Regan has served in an impressive variety of leadership positions, such as a member and past president of the Board of Directors of the New York State Associated Press Association and as a member of the Executive Council, the Deadline Club, New York City Chapter of the Society of Professional Journalists. Her many professional awards, chiefly for design and spot news presentation, have come from major news competitions including the Society of News Design and the Society of Professional Journalists. She has also served as a judging facilitator for the SND’s annual news design competition at Syracuse University since 2009.

She has steadily contributed her time and talent to presentations by the CSPA, serving as a presenter at this convention since 2004 and at the Garden State Scholastic Press Association in New Jersey since 2007.

For her distinguished professional service above and beyond her actual daily duties and for her quiet but persistent efforts to advance the causes of many supporting journalism organizations, both professional and educational, the Columbia Scholastic Press Association is proud to honor Claire M. Regan with its Charles R. O’Malley Award for Excellence in Teaching.

Alexandria Greco, Claire Regan, Alyssa Brown

Alexandria Greco, Claire Regan, Alyssa Brown

Here are Claire Regan’s acceptance remarks:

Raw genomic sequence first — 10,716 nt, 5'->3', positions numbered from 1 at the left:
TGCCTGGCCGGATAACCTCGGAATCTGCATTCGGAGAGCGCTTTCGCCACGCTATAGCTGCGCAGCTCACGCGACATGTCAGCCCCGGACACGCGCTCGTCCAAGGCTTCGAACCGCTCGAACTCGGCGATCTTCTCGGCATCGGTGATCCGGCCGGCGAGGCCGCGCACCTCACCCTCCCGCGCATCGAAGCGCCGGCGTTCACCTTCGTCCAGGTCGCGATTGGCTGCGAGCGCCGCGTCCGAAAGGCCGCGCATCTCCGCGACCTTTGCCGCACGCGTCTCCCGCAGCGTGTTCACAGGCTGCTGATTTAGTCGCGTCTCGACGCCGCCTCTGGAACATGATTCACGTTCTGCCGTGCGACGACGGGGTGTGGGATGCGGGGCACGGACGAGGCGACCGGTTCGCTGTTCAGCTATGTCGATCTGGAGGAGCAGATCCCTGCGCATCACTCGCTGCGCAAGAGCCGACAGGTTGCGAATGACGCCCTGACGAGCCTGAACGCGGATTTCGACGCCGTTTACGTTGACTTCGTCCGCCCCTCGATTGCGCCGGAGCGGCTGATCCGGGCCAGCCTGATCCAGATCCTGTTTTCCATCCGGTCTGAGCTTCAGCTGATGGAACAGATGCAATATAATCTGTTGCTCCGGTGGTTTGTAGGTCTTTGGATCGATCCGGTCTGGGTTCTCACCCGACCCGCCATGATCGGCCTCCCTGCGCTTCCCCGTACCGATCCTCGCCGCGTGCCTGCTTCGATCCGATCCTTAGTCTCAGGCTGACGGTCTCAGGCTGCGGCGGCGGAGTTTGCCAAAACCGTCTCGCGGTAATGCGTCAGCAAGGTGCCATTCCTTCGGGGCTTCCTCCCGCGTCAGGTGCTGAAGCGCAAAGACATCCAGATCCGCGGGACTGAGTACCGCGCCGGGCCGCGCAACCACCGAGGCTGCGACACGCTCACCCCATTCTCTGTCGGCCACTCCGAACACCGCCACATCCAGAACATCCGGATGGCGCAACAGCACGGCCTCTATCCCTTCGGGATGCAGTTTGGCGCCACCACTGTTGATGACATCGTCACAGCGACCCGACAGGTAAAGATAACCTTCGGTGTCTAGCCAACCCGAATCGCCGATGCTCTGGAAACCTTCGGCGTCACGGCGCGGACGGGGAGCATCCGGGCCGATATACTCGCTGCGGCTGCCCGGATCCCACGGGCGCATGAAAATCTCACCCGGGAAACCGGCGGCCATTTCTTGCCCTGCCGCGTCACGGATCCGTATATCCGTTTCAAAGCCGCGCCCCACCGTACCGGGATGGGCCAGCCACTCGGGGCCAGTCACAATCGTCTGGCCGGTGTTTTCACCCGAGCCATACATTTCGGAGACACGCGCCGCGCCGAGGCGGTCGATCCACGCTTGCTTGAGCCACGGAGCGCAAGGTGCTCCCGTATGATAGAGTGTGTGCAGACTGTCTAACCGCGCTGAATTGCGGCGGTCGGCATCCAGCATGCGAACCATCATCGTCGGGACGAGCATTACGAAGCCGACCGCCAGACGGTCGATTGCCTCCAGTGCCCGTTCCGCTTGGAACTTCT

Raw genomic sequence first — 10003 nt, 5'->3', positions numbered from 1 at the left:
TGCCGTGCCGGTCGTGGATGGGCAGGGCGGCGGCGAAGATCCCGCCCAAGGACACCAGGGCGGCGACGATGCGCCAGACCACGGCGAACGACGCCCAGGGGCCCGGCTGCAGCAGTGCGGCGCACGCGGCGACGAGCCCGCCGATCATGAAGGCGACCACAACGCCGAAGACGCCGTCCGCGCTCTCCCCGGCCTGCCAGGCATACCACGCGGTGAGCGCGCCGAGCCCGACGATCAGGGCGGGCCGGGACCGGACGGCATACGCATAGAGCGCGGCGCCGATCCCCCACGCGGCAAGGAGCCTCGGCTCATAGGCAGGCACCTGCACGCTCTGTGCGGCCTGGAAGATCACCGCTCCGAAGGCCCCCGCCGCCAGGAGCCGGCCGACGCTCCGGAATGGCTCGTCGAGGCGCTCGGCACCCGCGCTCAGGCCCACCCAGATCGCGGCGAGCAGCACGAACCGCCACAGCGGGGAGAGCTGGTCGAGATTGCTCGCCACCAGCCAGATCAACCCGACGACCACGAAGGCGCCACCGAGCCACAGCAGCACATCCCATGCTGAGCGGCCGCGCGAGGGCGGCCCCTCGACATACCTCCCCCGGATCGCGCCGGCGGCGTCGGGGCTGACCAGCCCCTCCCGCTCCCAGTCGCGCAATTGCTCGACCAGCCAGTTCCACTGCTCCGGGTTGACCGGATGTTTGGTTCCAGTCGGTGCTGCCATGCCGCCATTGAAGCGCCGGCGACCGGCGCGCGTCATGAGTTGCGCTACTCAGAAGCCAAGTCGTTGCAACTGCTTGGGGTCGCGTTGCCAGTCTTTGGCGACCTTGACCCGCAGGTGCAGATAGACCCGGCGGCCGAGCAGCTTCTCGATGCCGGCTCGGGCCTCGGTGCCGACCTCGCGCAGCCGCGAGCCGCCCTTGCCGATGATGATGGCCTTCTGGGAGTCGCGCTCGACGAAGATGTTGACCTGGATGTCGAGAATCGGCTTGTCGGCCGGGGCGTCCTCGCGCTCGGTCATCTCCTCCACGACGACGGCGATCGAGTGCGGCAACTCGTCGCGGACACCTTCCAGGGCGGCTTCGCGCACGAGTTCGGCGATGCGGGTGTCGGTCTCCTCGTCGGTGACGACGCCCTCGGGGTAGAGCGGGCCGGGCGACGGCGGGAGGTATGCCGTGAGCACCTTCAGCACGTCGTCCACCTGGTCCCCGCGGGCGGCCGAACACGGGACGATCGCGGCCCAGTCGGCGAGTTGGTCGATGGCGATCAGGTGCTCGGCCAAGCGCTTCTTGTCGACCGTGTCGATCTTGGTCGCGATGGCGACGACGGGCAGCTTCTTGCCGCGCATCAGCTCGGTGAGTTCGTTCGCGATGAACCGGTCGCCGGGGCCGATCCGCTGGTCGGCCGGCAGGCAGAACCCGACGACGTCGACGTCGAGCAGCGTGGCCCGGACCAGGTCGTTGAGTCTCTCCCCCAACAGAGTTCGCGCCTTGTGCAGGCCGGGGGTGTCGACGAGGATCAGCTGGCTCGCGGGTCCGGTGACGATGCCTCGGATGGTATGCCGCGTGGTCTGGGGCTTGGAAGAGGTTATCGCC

The best journalism classroom mirrors the newsroom, where the harshness, the vibrancy and sometimes the sadness of life pour in, unfiltered, 24 hours a day.

It could be the rescue of a distraught man from the cables of the Verrazano-Narrows Bridge.

Or the welcome-home celebration for a Staten Island soldier wounded in Afghanistan.

Or the struggles of a family whose home was washed away by Hurricane Sandy.

I share in the classroom what I experience every day in the newsroom. The painful realities, the difficult decisions, the good news and the bad.

I teach my students that journalism is more than strong leads and clean copy.

It’s about best practices.

Raising awareness.

Seeking truth.

Acting independently.

Being accountable.

Minimizing harm.

It’s about making mistakes, admitting them and learning from them.

Journalism skills … are life skills.

As an undergraduate student at Wagner College, I majored in education, expecting to follow the career paths of my parents, who were high school teachers in the New York City school system.